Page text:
All Aboard the Managerial Merry-go-round

The departure of Carlo Ancelotti from Everton to rejoin Real Madrid came as a shock to many especially those in and around the club. Having only hired the Italian 18 months ago in what at the time was deemed as a masterstroke, Everton now find themselves with a massive gap to fill and a search for their 6th manager in five years. But Ancelotti’s return to the Bernabeau only came about when Zinedine Zidane decided enough was enough and walked away. The sentiment from the Frenchman was that he no longer felt that the club had faith in him or the willingness to support his longer term vision so taking his leave seemed to be the only solution. His actions however as well as the actions of a few other high profile managers in Italy, Germany and France have acted as the catalyst for change in the managerial world and kick started the merry go round of moves that we are now witnessing across Europe’s top five leagues.

The question is not really where to begin but instead where to stop given the vast number of changes that have and are set to happen. Managerial changes throughout Europe’s leagues are at an all time high with adjustments being made both by the clubs due to the after effects of a global pandemic which crippled the football financial ecosystem and by the managers themselves who need change after an intense pressure filled season. No league felt this more than Italy so it seems like a good a place as any to start.

Antonio Conte’s decision to leave Inter only days after guiding them to their first Scudetto in 11 years highlighted the financial impact of the pandemic which has ravaged the game. Unable to strengthen his squad in the summer due to financial cut backs at the club, Conte decided like Zidane to quit. He was quickly replaced by Simone Inzaghi who led Lazio to a sixth placed finish. Simone faces the prospect of taking Conte’s squad and selling off one or two of its prize assets as the club looks to pull back €80m. Lazio are yet to announce their new manager but are being heavily linked with Maurizio Sarri.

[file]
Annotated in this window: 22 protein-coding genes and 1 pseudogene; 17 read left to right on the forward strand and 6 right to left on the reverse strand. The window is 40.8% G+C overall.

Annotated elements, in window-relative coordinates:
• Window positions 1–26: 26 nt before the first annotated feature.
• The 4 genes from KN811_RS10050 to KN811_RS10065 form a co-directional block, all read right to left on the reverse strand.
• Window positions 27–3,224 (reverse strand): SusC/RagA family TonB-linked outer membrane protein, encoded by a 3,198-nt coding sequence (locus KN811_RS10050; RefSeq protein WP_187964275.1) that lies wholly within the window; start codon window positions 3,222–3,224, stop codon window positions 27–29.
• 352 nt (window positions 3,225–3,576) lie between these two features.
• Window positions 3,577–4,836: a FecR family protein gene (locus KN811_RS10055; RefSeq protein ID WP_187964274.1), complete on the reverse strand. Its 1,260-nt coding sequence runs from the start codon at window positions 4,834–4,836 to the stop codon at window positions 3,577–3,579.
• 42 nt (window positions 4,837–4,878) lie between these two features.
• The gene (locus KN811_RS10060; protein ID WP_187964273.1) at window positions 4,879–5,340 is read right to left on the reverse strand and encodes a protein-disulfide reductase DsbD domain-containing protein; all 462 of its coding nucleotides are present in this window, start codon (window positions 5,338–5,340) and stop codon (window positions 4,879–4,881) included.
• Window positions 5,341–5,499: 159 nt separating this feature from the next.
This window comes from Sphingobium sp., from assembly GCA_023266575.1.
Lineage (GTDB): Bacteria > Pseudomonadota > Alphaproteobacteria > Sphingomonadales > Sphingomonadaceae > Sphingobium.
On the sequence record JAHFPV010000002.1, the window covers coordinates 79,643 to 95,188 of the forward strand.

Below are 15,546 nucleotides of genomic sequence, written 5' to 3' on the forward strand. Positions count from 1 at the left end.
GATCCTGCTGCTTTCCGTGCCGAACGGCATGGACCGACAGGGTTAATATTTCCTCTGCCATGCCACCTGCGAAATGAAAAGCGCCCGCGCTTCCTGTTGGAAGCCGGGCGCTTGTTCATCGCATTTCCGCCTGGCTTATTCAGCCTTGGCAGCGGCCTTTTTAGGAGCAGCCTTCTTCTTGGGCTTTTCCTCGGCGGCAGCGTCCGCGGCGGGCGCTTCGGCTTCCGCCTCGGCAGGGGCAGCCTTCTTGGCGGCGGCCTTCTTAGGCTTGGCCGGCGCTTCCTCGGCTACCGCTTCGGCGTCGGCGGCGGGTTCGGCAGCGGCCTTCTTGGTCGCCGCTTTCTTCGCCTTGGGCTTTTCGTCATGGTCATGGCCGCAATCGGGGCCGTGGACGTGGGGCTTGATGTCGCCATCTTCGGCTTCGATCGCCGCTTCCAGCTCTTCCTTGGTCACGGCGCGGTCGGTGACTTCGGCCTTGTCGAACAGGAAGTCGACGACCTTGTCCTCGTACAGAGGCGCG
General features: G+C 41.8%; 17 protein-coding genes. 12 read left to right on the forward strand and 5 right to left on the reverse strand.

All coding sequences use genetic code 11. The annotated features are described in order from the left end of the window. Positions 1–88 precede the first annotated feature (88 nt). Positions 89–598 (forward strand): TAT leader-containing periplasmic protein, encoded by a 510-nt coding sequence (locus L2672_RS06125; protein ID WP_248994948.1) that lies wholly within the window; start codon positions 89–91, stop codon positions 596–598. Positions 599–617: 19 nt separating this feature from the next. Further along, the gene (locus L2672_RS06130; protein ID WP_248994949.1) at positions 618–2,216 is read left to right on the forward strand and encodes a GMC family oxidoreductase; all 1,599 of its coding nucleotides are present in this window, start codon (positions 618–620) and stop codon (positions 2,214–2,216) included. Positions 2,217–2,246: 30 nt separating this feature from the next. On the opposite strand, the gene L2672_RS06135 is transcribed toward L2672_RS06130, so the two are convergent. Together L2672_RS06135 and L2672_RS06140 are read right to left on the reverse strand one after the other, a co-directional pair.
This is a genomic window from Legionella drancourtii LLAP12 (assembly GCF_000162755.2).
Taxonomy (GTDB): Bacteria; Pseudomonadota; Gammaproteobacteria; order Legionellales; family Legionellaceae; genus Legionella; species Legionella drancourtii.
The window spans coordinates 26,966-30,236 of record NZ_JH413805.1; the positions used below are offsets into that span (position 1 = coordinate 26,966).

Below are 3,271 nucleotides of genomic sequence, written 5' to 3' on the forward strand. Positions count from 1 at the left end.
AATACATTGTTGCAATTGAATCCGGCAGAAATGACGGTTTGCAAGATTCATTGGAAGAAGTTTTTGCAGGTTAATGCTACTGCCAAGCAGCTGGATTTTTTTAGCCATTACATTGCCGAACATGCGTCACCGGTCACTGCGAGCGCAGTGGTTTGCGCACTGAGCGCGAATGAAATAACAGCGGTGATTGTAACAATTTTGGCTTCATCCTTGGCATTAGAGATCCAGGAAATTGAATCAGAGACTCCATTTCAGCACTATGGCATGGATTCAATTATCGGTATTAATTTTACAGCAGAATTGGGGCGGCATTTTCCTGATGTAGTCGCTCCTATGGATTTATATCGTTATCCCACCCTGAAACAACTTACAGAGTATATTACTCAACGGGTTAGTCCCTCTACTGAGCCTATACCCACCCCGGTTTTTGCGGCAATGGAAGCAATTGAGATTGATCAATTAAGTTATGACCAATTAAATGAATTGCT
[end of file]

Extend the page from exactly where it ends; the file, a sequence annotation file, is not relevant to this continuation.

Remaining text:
Conte’s decision to depart sparked a host of various other managerial moves

The former Chelsea manager has been out of work since leaving Juventus in 2020 when they decided to test out Andres Pirlo as manager with the hopes that the former midfield maestro could have the Zidane effect on Juve. That didn’t work out in the end and he will depart this summer with Massimilano Allegri returning to the club he left in 2019. Jose Mourinho is also returning to Italy this time with Roma after they let Paulo Fonseca go last month. Fonseca has yet to decide on his next move but has been heavily linked with Tottenham and Wolves as well as several other clubs across Europe.

The one season manager does seem to be a reoccurring trend in Italy with Conte only lasted at Inter a year having replaced Luciano Spalletti in 2019. Incidentally, Spalletti himself is also on the move this summer joining Napoli after the exit of Gennaro Gattuso to Fiorentina. Gattuso is the long term replacement for Cesare Prandelli who sensationally quit in March citing a feeling of distress as well as personal reasons behind his decision. Gattuso spent two years at Napoli after replacing Carlo Ancelotti who was sacked only a couple of weeks before he showed up at Everton.

Speaking of Everton, the race to replace Ancelotti is well under way with former Everton and now West Ham boss David Moyes tipped for a sensational return. However the club is also rumoured to be considering Eddie Howe (out of work since leaving Bournemouth) and Nuno Espírito Santo who left Wolves just a few weeks ago. Howe who was in advanced talks with Celtic before turning them down, is also in the running for the vacant role at Crystal Palace after Roy Hodgson took his leave. Ex Chelsea boss Frank Lampard is also in the frame for that role as is ironically Santo who could spur a tug of war between the two clubs as they jostle for their number one pick. Meanwhile at Celtic, they are looking more seriously at Ange Postecoglou having failed to get Howe or Jesse Marsch in earlier attempts.

Will Eddie Howe return to management in the EPL with Everton or Crystal Palace?

Marsch chose to move to RB Leipzig this summer from Red Bull Salzburg as the automatic replacement for Bayern bound Julian Nagelsmann. It will be an exciting challenge for the American that will have him pitting his wits against one of the brightest young coaches in the game right now in Nagelsmann. The 33 year old german takes over at Bayern Munich from Hansi Flick who will take the reins of the German national team following the completion of Euro 2020. Elsewhere, Marco Rose will join Borussia Dortmund as manager in the summer, with Borussia Monchengladbach hiring Adi Hutter from Eintracht Frankfurt as his replacement. They in turn hired Oliver Glasner from Wolfsburg who in turn then appointed former PSV boss Mark van Bommel as their new manager. Finally Leverkausen grabbed Gerardo Seoane from Young Boys Berne as they looked to make a quick replacement for the Lyon bound Peter Bosz.